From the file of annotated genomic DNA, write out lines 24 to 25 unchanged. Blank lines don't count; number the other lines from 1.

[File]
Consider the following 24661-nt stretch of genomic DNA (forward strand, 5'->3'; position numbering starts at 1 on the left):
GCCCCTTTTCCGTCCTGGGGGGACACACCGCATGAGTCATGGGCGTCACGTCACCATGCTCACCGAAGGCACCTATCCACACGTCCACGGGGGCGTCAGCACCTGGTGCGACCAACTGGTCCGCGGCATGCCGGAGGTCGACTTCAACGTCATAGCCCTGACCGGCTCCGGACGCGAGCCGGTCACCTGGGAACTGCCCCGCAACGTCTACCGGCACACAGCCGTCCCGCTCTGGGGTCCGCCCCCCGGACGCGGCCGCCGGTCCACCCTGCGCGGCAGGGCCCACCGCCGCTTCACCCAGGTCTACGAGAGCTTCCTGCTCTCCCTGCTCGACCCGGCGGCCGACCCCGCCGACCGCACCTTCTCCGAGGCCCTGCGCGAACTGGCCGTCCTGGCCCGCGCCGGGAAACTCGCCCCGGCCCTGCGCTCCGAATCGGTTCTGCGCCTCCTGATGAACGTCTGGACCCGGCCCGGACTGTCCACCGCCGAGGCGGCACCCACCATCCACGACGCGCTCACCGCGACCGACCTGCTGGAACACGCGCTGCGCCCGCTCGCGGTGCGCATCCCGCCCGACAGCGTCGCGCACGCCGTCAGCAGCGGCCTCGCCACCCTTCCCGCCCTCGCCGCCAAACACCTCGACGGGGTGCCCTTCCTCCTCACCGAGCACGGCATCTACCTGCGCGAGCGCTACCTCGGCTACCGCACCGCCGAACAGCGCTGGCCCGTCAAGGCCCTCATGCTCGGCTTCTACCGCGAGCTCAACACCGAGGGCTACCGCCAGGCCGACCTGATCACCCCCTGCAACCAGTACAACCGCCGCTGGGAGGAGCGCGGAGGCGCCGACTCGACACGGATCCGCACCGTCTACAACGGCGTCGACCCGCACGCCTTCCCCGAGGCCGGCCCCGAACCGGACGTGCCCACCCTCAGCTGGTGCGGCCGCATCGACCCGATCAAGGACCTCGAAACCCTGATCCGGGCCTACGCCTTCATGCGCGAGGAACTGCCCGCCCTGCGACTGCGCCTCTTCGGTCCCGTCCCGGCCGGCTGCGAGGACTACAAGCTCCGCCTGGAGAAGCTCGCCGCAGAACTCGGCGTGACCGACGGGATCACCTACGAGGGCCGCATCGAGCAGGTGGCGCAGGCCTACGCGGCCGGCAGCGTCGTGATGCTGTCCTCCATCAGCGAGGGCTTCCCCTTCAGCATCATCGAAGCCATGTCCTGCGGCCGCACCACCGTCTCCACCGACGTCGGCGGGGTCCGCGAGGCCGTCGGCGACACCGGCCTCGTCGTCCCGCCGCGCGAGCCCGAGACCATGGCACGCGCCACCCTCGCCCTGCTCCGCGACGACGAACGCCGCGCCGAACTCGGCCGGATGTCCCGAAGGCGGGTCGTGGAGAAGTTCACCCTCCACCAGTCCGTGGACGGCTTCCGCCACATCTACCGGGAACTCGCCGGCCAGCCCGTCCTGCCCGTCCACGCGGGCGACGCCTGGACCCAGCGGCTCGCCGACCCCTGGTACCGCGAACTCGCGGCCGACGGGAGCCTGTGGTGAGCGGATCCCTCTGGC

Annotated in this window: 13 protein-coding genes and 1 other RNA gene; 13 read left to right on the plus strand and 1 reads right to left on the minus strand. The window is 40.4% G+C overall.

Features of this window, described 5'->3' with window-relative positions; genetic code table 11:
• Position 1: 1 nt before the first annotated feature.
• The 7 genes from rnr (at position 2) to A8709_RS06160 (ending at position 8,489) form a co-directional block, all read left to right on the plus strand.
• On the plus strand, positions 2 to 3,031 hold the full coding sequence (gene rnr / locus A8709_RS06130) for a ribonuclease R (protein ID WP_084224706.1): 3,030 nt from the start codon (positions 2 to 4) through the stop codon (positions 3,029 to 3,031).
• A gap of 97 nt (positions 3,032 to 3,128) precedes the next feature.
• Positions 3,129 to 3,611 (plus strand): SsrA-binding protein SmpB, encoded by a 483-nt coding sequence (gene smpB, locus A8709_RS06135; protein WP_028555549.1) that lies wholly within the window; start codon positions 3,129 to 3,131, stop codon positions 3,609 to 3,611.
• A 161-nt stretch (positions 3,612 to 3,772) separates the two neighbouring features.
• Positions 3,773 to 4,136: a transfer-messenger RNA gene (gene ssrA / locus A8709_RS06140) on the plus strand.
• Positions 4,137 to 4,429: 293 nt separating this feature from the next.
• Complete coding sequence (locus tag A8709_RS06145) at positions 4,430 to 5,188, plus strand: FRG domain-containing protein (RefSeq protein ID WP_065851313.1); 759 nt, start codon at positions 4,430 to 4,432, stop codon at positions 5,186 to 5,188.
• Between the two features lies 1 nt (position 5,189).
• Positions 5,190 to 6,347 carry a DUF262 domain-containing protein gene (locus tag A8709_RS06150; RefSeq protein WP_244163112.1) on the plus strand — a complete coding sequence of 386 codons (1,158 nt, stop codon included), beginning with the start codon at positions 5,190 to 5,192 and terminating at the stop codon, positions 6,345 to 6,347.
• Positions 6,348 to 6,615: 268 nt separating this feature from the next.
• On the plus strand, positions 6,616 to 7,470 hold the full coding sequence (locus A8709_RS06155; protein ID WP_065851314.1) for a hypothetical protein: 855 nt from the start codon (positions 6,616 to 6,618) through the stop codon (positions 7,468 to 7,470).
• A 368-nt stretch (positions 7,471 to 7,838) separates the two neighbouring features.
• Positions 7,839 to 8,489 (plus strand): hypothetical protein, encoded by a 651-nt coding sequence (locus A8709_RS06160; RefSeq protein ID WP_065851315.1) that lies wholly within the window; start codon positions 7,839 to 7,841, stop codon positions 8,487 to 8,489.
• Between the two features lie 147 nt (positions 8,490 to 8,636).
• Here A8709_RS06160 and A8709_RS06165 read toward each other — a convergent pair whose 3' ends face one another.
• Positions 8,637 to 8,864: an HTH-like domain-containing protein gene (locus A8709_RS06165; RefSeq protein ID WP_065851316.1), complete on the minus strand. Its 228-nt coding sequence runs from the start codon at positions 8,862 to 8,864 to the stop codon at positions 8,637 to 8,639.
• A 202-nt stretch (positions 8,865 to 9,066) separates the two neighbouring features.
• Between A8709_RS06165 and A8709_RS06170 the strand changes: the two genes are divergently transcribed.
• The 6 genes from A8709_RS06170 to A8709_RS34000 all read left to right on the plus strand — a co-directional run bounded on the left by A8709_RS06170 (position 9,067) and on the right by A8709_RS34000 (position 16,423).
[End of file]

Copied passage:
• Between A8709_RS06165 and A8709_RS06170 the strand changes: the two genes are divergently transcribed.
• The 6 genes from A8709_RS06170 to A8709_RS34000 all read left to right on the plus strand — a co-directional run bounded on the left by A8709_RS06170 (position 9,067) and on the right by A8709_RS34000 (position 16,423).